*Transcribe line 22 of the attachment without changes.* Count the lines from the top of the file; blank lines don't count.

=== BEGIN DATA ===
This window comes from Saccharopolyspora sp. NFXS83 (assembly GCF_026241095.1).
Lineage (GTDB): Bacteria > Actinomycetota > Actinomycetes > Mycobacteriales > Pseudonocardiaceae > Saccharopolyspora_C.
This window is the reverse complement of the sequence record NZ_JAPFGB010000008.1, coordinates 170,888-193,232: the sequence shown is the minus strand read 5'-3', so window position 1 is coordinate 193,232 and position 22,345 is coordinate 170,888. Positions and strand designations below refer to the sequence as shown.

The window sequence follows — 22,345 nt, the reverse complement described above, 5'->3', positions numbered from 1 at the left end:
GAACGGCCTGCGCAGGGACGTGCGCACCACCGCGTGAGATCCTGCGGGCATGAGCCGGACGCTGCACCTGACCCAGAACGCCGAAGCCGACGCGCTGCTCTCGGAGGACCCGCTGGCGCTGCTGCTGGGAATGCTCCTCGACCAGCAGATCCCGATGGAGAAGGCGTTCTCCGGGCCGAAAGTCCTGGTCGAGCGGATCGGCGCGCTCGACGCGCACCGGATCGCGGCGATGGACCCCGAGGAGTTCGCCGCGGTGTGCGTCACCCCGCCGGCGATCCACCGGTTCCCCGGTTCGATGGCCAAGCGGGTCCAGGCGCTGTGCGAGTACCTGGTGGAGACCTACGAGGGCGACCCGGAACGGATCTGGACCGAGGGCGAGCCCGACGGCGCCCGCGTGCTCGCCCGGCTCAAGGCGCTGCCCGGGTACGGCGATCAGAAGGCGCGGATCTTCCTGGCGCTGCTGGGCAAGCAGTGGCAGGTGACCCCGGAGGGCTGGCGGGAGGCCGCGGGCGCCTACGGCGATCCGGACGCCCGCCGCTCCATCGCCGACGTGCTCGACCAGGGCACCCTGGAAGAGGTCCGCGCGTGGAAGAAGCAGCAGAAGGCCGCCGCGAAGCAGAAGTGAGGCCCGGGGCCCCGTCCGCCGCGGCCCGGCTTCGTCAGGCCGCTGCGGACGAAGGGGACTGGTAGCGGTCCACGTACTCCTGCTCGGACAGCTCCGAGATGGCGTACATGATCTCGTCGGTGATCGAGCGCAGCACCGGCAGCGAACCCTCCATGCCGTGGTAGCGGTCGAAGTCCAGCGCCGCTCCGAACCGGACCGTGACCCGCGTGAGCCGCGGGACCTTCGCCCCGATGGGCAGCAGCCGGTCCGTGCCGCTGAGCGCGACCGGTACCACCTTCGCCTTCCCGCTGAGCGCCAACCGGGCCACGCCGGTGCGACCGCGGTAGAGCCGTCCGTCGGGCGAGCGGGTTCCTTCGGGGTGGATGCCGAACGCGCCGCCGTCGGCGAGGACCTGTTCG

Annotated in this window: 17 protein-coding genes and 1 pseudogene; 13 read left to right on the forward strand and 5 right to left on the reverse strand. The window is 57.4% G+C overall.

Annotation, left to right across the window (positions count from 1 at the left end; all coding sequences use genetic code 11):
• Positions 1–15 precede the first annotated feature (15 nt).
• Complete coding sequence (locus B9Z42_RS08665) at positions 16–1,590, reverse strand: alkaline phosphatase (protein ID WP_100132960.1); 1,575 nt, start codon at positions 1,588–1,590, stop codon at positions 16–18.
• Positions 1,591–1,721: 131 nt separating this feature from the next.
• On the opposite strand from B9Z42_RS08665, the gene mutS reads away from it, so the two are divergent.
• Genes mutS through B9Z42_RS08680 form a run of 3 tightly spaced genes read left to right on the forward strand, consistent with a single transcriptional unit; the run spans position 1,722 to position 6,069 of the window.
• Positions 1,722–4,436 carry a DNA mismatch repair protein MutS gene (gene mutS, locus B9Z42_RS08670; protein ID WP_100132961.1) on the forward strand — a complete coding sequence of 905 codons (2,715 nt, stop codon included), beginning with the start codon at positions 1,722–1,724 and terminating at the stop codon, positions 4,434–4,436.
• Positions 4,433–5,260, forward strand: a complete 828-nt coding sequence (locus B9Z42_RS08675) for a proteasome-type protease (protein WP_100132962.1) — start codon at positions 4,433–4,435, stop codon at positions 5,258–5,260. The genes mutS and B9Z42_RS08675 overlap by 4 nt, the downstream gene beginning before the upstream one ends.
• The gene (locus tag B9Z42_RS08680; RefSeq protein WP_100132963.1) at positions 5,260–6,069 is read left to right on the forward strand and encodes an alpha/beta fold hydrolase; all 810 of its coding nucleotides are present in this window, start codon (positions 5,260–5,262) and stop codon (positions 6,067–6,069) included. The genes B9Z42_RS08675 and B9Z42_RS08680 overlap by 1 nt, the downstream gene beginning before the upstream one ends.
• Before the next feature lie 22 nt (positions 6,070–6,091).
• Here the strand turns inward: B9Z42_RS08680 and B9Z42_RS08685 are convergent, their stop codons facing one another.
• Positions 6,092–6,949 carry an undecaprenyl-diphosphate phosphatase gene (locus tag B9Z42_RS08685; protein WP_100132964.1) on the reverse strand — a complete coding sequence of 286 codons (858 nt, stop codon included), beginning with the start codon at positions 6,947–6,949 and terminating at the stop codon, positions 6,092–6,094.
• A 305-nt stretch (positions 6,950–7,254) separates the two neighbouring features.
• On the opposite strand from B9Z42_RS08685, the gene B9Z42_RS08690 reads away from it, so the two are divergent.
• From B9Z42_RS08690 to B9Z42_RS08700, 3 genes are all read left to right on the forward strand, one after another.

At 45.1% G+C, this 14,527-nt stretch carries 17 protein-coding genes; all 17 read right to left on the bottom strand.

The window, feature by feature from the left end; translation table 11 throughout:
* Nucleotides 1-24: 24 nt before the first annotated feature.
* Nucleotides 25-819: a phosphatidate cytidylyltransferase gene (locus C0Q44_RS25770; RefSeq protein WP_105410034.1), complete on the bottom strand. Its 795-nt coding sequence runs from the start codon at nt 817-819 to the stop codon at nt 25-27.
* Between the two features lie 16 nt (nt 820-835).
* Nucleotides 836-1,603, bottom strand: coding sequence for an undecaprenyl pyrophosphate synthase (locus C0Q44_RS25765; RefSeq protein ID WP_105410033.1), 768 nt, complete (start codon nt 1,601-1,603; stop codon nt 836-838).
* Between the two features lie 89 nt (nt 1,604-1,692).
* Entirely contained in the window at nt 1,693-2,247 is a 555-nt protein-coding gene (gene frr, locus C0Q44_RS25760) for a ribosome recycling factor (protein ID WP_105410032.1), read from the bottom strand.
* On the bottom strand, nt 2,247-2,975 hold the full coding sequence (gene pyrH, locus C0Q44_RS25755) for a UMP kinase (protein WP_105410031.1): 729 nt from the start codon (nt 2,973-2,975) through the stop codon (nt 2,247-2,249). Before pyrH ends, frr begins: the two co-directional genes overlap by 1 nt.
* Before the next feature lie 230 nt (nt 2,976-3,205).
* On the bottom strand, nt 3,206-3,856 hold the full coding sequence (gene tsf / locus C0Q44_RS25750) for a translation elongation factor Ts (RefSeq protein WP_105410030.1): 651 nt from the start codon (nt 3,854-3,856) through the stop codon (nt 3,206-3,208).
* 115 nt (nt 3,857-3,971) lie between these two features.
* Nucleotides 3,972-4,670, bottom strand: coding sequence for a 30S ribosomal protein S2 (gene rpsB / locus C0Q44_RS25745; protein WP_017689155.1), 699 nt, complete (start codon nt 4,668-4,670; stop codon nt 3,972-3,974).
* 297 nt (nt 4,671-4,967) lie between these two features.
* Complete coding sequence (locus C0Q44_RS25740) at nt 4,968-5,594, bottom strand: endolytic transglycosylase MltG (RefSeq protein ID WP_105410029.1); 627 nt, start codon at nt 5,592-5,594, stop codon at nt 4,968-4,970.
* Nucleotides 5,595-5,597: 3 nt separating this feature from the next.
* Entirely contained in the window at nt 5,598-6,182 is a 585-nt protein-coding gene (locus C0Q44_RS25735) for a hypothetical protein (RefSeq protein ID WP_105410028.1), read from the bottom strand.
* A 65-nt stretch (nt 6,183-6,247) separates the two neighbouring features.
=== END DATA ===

At 45.1% G+C, this 14,527-nt stretch carries 17 protein-coding genes; all 17 read right to left on the bottom strand.